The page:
history (18th C British, European, and American political, diplomatic, and military), history of the press, cartography, warfare, culture
Jeremy Black, an FPRI Templeton Fellow, is professor of history at Exeter University. He studied at Queens’ College Cambridge, St John’s College Oxford, and Merton College Oxford before joining the University of Durham as a lecturer in 1980. There he gained his PhD and ultimately his professorship in 1994.
Black is a prolific lecturer and writer, the author of over 100 books. Many concern aspects of eighteenth century British, European and American political, diplomatic and military history. But he has also broadened his perspective, both temporally and geographically, and published on the history of the press, cartography, warfare, culture and on the nature and uses of history itself. Jeremy’s work adds up to the most sustained presentation of British history in recent decades. He is a major exponent of military, diplomatic and cartographic history and has been important in helping the British to look at their past, as well as in representing British history to foreign audiences.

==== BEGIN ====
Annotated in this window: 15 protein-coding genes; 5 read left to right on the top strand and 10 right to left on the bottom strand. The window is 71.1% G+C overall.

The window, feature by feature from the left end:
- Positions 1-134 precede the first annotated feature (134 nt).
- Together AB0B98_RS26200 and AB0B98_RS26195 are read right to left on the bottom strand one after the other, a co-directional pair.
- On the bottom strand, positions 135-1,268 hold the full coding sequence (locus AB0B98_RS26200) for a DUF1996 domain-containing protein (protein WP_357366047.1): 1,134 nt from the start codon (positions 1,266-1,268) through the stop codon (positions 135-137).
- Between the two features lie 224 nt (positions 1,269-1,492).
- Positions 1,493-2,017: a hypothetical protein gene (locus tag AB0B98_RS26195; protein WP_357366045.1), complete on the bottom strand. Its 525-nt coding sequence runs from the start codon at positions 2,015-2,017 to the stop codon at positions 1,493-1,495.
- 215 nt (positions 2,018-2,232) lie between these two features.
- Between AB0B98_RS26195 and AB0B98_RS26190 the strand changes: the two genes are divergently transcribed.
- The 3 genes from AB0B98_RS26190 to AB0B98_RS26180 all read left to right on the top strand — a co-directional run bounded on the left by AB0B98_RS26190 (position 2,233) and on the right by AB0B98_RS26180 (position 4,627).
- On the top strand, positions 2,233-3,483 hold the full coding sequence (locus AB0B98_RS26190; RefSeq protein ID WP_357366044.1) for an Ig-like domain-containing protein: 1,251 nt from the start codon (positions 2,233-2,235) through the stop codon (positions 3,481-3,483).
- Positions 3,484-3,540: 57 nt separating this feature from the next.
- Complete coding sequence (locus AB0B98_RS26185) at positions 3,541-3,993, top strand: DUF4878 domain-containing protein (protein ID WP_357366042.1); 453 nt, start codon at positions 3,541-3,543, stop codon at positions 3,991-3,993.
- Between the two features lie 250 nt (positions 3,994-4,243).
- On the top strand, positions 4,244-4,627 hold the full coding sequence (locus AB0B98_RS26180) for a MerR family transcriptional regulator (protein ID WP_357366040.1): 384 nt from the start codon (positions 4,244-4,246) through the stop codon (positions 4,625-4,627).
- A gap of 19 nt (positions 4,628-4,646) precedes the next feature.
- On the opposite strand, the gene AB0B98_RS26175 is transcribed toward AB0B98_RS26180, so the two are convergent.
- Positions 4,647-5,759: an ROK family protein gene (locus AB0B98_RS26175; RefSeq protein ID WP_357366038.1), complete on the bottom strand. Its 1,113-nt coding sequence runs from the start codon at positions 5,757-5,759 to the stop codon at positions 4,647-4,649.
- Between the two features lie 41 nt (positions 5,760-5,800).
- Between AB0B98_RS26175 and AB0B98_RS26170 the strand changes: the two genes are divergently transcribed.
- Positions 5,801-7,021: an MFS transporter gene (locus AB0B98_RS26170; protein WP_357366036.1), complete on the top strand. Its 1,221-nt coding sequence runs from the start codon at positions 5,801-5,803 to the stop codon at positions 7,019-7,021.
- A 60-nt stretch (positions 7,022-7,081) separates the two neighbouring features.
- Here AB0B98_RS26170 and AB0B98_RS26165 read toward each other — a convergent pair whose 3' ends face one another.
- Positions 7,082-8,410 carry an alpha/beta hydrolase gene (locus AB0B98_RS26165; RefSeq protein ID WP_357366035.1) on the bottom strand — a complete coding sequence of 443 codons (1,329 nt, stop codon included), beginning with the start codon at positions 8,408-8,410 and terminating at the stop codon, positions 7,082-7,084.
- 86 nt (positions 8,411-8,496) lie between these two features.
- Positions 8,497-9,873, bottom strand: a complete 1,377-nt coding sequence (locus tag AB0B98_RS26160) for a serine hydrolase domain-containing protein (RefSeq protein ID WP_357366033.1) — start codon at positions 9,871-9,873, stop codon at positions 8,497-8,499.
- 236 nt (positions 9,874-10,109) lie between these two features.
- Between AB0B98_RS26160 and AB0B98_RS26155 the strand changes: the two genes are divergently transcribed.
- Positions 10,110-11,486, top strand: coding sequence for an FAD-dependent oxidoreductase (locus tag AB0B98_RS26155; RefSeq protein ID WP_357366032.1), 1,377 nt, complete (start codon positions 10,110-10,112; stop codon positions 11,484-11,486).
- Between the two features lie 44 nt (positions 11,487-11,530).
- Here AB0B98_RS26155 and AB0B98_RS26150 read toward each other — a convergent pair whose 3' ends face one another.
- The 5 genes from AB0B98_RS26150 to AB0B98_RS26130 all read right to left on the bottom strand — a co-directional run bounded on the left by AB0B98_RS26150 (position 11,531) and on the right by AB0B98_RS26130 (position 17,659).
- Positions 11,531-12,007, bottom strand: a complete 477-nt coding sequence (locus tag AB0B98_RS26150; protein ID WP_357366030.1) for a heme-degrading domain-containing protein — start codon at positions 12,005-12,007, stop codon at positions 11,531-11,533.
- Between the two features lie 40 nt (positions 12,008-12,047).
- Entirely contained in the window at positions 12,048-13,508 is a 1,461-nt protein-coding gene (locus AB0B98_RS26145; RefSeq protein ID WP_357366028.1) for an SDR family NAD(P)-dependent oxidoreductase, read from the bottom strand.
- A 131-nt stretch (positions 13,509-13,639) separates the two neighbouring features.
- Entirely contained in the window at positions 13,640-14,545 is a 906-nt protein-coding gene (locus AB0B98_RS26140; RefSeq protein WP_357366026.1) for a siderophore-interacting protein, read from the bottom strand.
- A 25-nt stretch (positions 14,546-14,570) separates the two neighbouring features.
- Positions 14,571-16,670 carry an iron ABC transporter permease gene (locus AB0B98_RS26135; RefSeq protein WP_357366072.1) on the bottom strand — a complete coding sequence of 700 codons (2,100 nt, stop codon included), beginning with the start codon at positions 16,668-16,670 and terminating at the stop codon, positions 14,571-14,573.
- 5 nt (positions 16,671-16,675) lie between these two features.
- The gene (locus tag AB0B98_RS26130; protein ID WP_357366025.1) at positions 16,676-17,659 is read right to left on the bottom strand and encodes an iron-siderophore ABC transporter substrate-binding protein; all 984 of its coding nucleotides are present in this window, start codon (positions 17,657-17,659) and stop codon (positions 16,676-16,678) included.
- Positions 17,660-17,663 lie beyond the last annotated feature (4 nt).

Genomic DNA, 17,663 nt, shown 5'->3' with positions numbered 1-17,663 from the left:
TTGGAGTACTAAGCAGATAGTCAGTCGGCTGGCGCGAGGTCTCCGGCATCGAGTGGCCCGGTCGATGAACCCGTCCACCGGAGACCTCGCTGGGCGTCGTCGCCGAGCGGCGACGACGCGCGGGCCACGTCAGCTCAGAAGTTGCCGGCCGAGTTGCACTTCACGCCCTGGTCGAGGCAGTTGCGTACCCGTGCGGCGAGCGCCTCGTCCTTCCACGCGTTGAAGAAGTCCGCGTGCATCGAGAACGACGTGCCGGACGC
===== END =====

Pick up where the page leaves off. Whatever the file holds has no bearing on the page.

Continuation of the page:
His books include Modern British History (Palgrave, 2000), The Politics of James Bond (Praeger, 2001), America as a Military Power 1775-1882 (Praeger, 2002), The World in the Twentieth Century (Longman, 2002), Parliament and Foreign Policy in the Eighteenth Century (Cambridge, 2004), The English Seaborne Empire, Yale, 2004, and World War Two: A Military History (Routledge, 2003), Great Military Leaders and their Campaigns (Oct. 2008), Maps of War: Mapping conflict through the centuries (Conway, October 11, 2016), The Holocaust: History and Memory (Indiana University Press, August 14, 2016), Air Power: A Global History (Rowman & Littlefield Publishers, March 10, 2016), War in Europe: 1450 to the Present (Bloomsbury Academic, February 11, 2016), Insurgency and Counterinsurgency: A Global History (Rowman & Littlefield Publishers, August 3, 2016). The Society of Military History recognized Jeremy Black’s work in April 2008, presenting him with the Samuel Eliot Morison Prize for lifetime achievement.